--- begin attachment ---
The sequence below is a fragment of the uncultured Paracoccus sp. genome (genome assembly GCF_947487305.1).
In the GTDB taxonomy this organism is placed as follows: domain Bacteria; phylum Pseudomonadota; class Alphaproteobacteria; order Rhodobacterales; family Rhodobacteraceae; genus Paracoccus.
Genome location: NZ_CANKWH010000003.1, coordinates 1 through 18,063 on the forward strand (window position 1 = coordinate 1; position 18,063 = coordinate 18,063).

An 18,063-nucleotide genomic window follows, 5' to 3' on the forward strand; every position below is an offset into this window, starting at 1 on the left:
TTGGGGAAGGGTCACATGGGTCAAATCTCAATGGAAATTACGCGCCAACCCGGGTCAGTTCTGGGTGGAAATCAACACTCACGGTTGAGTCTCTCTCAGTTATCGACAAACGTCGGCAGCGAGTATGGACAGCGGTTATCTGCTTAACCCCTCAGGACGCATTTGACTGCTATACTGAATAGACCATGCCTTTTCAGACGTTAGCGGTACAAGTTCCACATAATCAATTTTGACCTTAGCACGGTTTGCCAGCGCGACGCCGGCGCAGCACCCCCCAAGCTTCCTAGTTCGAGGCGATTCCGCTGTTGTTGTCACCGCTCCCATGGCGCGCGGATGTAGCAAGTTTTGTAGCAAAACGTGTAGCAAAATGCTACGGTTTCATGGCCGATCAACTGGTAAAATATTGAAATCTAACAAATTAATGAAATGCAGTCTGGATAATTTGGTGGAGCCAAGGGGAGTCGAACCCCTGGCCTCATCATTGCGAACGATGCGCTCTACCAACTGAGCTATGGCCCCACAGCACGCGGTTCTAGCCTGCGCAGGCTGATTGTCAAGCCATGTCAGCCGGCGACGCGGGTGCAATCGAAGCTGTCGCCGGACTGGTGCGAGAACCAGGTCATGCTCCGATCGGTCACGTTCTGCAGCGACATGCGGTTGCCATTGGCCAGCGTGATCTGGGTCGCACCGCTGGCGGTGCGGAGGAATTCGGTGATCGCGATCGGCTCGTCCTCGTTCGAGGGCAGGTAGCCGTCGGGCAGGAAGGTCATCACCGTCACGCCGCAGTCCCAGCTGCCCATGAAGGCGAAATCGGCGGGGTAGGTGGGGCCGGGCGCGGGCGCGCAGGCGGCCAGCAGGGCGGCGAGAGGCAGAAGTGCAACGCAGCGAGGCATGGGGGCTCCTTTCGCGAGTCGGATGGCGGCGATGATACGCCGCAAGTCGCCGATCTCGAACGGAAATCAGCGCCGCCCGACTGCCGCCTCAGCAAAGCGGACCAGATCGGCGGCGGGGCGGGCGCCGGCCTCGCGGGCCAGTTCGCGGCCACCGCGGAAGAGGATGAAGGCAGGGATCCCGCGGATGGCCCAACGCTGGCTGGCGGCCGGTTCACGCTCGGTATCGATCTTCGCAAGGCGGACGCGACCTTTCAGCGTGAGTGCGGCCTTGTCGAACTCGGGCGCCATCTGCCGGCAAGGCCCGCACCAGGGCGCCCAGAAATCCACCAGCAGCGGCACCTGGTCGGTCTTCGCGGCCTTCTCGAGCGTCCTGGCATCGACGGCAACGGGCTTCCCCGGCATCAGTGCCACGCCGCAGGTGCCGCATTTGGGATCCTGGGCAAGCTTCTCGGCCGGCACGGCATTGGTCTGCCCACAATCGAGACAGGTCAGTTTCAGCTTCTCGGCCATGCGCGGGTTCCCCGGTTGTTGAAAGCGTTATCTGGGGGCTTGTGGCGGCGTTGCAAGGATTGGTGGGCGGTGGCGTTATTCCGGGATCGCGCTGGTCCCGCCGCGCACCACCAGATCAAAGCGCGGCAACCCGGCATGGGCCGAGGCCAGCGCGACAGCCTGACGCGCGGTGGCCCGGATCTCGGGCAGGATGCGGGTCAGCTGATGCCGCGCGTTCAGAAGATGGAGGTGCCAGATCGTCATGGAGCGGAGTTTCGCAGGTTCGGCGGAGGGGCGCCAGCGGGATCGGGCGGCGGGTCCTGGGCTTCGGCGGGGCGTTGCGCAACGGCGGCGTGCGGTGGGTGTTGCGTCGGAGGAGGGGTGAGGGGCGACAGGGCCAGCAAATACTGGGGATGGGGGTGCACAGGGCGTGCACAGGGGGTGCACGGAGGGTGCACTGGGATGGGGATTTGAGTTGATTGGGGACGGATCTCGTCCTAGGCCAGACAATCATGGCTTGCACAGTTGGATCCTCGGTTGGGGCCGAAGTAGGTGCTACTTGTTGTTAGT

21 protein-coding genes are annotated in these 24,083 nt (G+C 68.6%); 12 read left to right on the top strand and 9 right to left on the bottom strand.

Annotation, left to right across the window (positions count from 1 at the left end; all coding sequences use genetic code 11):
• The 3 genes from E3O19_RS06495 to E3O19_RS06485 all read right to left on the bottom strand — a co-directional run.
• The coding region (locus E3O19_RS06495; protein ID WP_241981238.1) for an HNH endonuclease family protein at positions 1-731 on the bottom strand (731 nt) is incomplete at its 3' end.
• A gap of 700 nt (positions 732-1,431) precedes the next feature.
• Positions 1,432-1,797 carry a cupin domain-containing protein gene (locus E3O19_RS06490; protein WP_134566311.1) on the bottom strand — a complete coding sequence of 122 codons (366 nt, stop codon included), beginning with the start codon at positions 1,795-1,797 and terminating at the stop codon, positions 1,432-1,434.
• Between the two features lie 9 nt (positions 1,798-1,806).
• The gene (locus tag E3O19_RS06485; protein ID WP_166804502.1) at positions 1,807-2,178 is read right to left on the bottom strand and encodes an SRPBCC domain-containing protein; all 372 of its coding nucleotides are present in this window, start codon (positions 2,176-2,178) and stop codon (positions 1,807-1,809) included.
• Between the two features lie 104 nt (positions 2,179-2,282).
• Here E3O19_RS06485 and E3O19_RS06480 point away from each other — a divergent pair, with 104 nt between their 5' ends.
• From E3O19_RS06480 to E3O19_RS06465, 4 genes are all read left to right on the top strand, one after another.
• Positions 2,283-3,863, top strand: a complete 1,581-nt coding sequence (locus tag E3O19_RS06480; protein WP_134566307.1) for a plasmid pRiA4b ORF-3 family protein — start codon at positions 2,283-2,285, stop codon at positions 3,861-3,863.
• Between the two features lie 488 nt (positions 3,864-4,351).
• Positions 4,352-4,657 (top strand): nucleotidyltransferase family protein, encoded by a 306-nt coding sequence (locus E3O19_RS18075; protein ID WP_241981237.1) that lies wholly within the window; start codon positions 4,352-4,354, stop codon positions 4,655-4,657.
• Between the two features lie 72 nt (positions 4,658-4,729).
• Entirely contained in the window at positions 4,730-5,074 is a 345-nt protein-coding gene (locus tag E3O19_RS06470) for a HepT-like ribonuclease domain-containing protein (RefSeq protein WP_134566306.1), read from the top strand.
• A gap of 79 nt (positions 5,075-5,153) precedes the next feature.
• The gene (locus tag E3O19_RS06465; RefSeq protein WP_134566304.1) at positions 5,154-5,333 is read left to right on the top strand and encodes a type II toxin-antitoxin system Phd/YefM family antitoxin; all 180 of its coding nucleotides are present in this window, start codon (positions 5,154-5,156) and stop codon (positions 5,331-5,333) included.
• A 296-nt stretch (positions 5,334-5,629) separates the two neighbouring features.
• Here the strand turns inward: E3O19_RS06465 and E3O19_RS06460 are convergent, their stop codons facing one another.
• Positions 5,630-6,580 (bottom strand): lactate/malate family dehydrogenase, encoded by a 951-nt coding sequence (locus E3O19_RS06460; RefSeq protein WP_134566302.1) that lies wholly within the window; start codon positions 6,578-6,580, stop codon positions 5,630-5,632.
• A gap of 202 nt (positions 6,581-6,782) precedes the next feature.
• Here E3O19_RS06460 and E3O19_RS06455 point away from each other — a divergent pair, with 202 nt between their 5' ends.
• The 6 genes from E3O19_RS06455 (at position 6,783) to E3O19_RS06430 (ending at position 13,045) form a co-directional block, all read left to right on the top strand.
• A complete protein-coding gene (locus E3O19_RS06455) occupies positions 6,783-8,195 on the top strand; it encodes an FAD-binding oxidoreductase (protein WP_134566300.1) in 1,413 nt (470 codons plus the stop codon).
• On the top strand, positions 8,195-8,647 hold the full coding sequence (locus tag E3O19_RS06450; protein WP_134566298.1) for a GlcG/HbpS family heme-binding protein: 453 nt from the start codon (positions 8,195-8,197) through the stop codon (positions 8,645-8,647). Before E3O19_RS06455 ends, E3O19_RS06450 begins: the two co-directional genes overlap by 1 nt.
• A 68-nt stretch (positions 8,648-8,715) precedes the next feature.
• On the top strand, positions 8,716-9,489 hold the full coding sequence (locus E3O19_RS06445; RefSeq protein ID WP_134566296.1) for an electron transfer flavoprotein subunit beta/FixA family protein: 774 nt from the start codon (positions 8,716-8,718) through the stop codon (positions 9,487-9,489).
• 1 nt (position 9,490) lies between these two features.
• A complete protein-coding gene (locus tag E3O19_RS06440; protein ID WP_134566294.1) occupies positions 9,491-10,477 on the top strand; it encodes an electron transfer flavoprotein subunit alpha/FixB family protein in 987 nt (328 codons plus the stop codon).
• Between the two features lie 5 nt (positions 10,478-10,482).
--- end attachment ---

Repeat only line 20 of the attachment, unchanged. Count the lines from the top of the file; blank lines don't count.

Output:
• Between the two features lie 72 nt (positions 4,658-4,729).